USAR Team Rescues Victim from Structural Collapse

Northwest Ohio Region #1 Urban Search and Rescue Team performs complex structural collapse rescue
Story & Photos by Paul Hasenmeier

On July 7, 2010, rescuers in Ohio were called to the scene of a significant structural collapse with two victims trapped. The rescuers—who came from volunteer, combination and full-time fire departments, and who had varying levels of experience and training—formed a team to carry out unbelievable work in an extremely dangerous environment. This article will focus specifically on the work performed by the Northwest Ohio Region #1 (NWOH1) Urban Search and Rescue Team.

The NWOH1 IC met with chief officers from both Fremont and Toledo. The IC was notified that one trapped victim was alive and talking, and a second victim was deceased.

From one doorway, it was possible to see welding leads on the floor to the area of the deceased victim.

Multiple entrances provided no means for access due to the collapsed structural components. (Note the “V” spray-painted on the rubber roofing material, signifying the victim’s location.)

Rescuers were able to shore three roof sections, remove loose debris and evaluate the victim’s condition.

The IC sent a crew of rescuers to the top of the debris pile and instructed them to break through the concrete to access the victim. The crew used a jackhammer to strategically break off pieces of concrete and hydraulic cutters to cut the cables running through the concrete.

With the airbags in place, cribbing available and knowledgeable predictions about the probable fracture points on the concrete section that was pinning the victim’s legs, rescuers slowly initiated the lift.

Approximately 4 inches of lift was gained from the airbags, allowing rescuers on the underside to perform an in-line drag of the victim to the Sked and quickly remove and transfer him to medical personnel.

The victim was extricated and transferred to EMS at 1723 HRS, less than 4 hours after the initial collapse. The victim was quickly flown to a Level 1 trauma center for definitive care.

Logistics personnel must have a system to track what equipment comes off the trailer and where it goes. During this incident, prior labeling assisted with the recovery of equipment that was mixed with other agencies’ equipment. Many struts and airbags were left in place after the rescue and retrieved during the buildings demolition.

Lag and reinforce pneumatic struts with kick-out stops, such as 4 x 4s; follow manufacturer recommendations; build shoring systems to back up and supplement struts; and always crib as you go when using airbags.

We need to remember that although cribbing is needed quickly, perfectly square-end cuts are not necessary. We eventually used chainsaws, which expedited the process.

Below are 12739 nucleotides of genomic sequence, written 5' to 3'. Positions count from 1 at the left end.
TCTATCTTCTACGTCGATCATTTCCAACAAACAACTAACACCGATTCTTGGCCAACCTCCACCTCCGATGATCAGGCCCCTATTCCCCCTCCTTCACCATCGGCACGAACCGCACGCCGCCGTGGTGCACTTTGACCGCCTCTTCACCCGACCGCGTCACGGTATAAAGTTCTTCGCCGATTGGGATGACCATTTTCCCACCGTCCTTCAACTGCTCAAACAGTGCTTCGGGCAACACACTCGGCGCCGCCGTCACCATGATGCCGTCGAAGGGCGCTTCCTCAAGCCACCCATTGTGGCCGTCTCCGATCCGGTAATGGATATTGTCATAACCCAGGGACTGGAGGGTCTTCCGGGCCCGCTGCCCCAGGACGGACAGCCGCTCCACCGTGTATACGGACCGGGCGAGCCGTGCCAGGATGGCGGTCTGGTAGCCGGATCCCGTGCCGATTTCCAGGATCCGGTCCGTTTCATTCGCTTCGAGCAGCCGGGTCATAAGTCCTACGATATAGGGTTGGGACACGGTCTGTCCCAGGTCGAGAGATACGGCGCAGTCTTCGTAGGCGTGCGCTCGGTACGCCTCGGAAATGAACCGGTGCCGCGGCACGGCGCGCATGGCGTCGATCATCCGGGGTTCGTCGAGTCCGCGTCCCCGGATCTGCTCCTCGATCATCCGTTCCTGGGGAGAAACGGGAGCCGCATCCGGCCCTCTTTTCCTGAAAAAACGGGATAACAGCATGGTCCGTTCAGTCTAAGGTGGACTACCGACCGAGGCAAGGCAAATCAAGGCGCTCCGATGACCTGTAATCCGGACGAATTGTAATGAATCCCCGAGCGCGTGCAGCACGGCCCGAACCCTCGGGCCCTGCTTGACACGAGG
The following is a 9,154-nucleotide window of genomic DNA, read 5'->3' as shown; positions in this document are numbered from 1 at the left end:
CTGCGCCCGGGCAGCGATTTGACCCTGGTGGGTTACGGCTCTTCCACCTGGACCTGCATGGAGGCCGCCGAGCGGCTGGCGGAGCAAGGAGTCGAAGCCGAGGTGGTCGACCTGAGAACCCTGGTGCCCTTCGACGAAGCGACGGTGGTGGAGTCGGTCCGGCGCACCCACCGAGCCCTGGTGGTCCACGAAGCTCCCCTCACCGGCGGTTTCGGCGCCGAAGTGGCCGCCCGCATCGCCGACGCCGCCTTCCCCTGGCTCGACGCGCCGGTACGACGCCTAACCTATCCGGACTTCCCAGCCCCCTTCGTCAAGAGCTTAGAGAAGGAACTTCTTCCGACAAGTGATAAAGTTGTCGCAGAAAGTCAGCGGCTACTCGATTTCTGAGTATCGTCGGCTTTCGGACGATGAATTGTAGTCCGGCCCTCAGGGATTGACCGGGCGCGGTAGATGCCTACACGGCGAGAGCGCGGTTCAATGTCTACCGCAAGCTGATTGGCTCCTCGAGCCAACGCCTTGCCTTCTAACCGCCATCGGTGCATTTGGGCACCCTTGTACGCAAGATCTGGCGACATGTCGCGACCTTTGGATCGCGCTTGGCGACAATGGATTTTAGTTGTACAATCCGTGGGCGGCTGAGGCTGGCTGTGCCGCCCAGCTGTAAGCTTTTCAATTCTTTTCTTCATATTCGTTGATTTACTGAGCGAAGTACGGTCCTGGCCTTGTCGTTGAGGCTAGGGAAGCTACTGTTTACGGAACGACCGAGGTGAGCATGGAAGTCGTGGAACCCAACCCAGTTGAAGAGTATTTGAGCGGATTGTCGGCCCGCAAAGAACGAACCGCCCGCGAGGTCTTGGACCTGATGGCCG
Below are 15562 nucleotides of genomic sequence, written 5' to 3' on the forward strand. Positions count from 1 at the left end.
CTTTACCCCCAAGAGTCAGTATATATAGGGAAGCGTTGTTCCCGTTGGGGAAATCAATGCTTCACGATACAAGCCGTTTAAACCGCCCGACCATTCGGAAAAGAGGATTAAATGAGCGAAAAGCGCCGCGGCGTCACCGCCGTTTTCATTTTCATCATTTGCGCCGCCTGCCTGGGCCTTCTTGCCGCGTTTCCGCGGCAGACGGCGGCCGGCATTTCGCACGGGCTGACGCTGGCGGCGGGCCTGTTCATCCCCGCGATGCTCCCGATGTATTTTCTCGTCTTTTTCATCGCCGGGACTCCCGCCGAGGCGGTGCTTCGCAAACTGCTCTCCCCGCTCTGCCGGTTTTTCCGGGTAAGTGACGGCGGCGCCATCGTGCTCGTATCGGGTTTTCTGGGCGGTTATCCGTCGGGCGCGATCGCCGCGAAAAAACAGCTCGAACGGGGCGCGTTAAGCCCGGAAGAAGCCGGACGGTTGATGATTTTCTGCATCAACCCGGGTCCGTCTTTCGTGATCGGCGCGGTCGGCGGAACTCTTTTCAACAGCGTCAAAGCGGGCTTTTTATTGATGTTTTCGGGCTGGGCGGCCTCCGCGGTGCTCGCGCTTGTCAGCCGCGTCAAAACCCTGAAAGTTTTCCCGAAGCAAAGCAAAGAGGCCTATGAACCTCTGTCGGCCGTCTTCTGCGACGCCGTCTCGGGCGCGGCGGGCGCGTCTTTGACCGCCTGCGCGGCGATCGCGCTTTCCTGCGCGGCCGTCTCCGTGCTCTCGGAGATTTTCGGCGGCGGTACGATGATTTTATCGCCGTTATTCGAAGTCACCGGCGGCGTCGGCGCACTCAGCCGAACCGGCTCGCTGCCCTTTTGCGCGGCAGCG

The Call
The call came in shortly after 1330 HRS, when the air temperature in Fremont, Ohio, was above 90 degrees F. A private contractor had been repairing support columns inside the factory at The Fremont Company when a partial collapse of the roof structure occurred. This family-owned and -operated business was established in 1905 and manufactures numerous food products, including sauerkraut, ketchup and barbeque sauce.

The Fremont Fire Department responded and quickly requested area-wide assistance for a structural collapse with two victims trapped under the debris. Within minutes, the initial first responders were overwhelmed and requested a response from NWOH1. (Note: This was the first activation of substantial consequence since the team was formed in the post-9/11 period.)

The Response
NWOH1 was mobilized by a call from the Sandusky County (Ohio) Sheriff’s Office to Toledo Fire and Rescue Dispatch. Numerous subsequent calls were made to Toledo Fire Department chief officers, NWOH1’s relief commander and other members throughout the region for immediate activation.

NWOH1’s goal is to be on scene and working anywhere in the region within 2 hours of activation. Fortunately, several NWOH1 members were already on scene due to their response with local agencies.

The following outlines a rough estimate of response times for involved agencies, including NWOH1:
• Initial 911 call: 1330 HRS
• Toledo dispatch: 1349 HRS
• Toledo units en route (E5, E18, T5, AC and SO): 1350–1358 HRS
• NWOH1 members begin to be notified: 1358 HRS
• USAR trailer en route 1424 HRS
• NWOH1 incident commander (IC) arrives on scene: 1430 HRS
• Final NWOH1 members arrive on scene: 1545 HRS

NWOH1 Size-Up
The NWOH1 IC met with chief officers from both Fremont and Toledo. The IC was notified that one trapped victim was alive and talking, and a second victim was deceased.

The team conducted a walk-through of the area and determined that they were dealing with a roof collapse spanning 30' x 60', with victims entombed under three 4' x 30' x 8" hollow-core, pre-tensioned sections that weighed approximately 15,000 lbs. each. They also determined that stabilization was the priority. At the time, approximately 20 firefighters from local departments were working in the “hot zone” and endangered by a possible secondary collapse. The Fremont Fire Chief ordered their immediate withdrawal, and a decision was made to only allow structural collapse-trained personnel in this area going forward.